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5
Appl yi ng i t em response t heor y
model l i ng f or eval uat i ng
quest i onnai re i t em and scal e
propert i es
Bryce B. Reeve and Pet er Fayers
Developing a health-related quality of life (HRQoL) questionnaire that is psychometri-
cal l y sound and captures the ful l burden of di sease or treatment upon a person,
requires a thorough questionnaire development process that integrates survey devel-
opment tools from the qualitative sciences, cognitive aspects of survey methodology,
and the field of psychometrics. This chapter describes the role of item response theory
(IRT) models in questionnaire evaluation and development. For multi-item scales, IRT
models provide a clear picture of the performance of each item (question) in the scale
and how the scale functions overall for measuring the construct of interest in the study
population. IRT methods can lead to short reliable questionnaires that are tailored to
the population of interest.
It em response t heor y model s
IRT refers to a set of mathematical models that describe, in probabilistic terms, the
relationship between a person’s response to a survey question and his or her level of the
‘latent variable’ being measured by the scale. This latent variable is usually a hypothet-
i cal construct, trai t, domai n, or abi li ty, whi ch i s postulated to exi st but cannot be
directly measured by a single observable variable or item. Instead, it is indirectly meas-
ured using multiple items or questions in a multi-item scale. The underlying latent
variable, expressed mathematically by the Greek letter theta (θ), may be any measur-
able construct, such as mental health, fatigue, or physical functioning. The person’s
level on this construct is assumed to be the only factor that accounts for their response
to each item in a scale. For example, a person with high levels of depression will have a
high probability of responding that ‘most of the time’ they ‘felt downhearted and blue’.
Someone with hardly any depression is more likely to respond ‘little of the time’ or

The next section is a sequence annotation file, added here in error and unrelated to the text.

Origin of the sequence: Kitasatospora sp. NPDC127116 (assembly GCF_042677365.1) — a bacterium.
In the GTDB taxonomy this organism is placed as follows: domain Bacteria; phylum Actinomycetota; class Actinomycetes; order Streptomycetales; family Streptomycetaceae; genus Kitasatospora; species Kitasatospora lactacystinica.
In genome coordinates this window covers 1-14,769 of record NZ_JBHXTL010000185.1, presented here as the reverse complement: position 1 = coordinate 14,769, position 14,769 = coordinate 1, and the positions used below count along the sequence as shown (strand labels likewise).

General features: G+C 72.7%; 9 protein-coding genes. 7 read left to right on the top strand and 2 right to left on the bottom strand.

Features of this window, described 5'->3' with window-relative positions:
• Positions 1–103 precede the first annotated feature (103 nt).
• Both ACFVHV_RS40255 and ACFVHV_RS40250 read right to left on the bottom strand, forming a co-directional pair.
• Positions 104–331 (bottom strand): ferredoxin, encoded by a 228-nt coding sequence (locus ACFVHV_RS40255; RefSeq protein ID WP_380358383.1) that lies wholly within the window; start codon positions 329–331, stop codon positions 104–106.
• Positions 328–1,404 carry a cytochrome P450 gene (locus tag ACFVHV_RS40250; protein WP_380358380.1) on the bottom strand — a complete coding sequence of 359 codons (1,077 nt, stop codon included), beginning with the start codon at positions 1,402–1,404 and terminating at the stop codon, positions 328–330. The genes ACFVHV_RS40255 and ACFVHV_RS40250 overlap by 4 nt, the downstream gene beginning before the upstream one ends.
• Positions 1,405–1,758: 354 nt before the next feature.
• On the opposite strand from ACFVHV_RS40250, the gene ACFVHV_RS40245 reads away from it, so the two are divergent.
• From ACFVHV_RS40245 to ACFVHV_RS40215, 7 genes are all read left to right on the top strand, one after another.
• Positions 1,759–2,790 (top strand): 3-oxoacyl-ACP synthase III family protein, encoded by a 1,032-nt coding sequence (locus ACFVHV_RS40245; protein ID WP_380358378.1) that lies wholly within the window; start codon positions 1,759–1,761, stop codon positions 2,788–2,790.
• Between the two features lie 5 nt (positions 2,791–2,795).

‘none of the time’. Provided as a reference guide, Table 1.5.1 summarizes the terminol-
ogy used in this and other chapters.
A PPLYI N G I RT M ODELLI N G FOR EVA LUATI N G QUESTI ON N A I RE I TEM A N D SCA LE PROPERTI ES 56
Tabl e 1.5.1 Key t erms and def i ni t i ons
Term Def i ni t i on
Cat egory response curve (CRC) See i t em charact eri st i c curve (ICC).
Cl assi cal t est t heory (CTT) Tradi t i onal psychomet ri c met hods such as f act or anal ysi s
and Cronbach’ s α, i n cont rast t o IRT.
Di chot omous (bi nary) An i t em havi ng t w o response cat egori es such as yes/no,
response cat egori es t rue/f al se, or agree/di sagree.
Di scri mi nat i on paramet er IRT model i t em paramet er t hat i ndi cat es t he st rengt h of
(a, α) – sl ope t he rel at i onshi p bet w een an i t em and t he measured
const ruct . Al so, t he paramet er i ndi cat es how w el l an i t em
di scri mi nat es bet w een respondent s bel ow and above t he
i t em t hreshol d paramet er, as i ndi cat ed by t he sl ope
of t he ICCs.
Inf ormat i on f unct i on/curve Indi cat es t he range over θ f or w hi ch an i t em or scal e i s
most usef ul (rel i abl e) f or measuri ng persons’ l evel s.
It em A quest i on i n a scal e.
It em charact eri st i c curve (ICC) M odel s t he probabi l i st i c rel at i onshi p bet w een a person’ s
response t o each cat egory f or an i t em and t hei r l evel on
t he underl yi ng const ruct (θ). Al so cal l ed cat egory response
curve (CRC).
It em-t ot al correl at i on M easure of t he rel at i onshi p bet w een an i t em and t he t ot al
score f rom t he set of i t ems w i t hi n t he scal e. Hi gher
correl at i ons i ndi cat e a st ronger rel at i onshi p bet w een t he
i t em and scal e score.
Local i ndependence assumpt i on Once you cont rol f or t he domi nant f act or i nf l uenci ng
a person’ s response t o an i t em, t here shoul d be no
si gni f i cant associ at i on among t he i t em responses.
Pol yt omous response cat egori es An i t em havi ng t w o or more response cat egori es.
For exampl e, a 5-poi nt Li kert t ype scal e.
Scal e Consi st s of mul t i pl e i t ems t hat measure a si ngl e domai n
such as f at i gue.
St andard error of measurement (SEM ) Descri bes an expect ed observed score f l uct uat i on due t o
error i n t he measurement t ool . St andard devi at i on of error
about an est i mat ed score.
Thet a (θ) Unobservabl e const ruct (or l at ent vari abl e) bei ng measured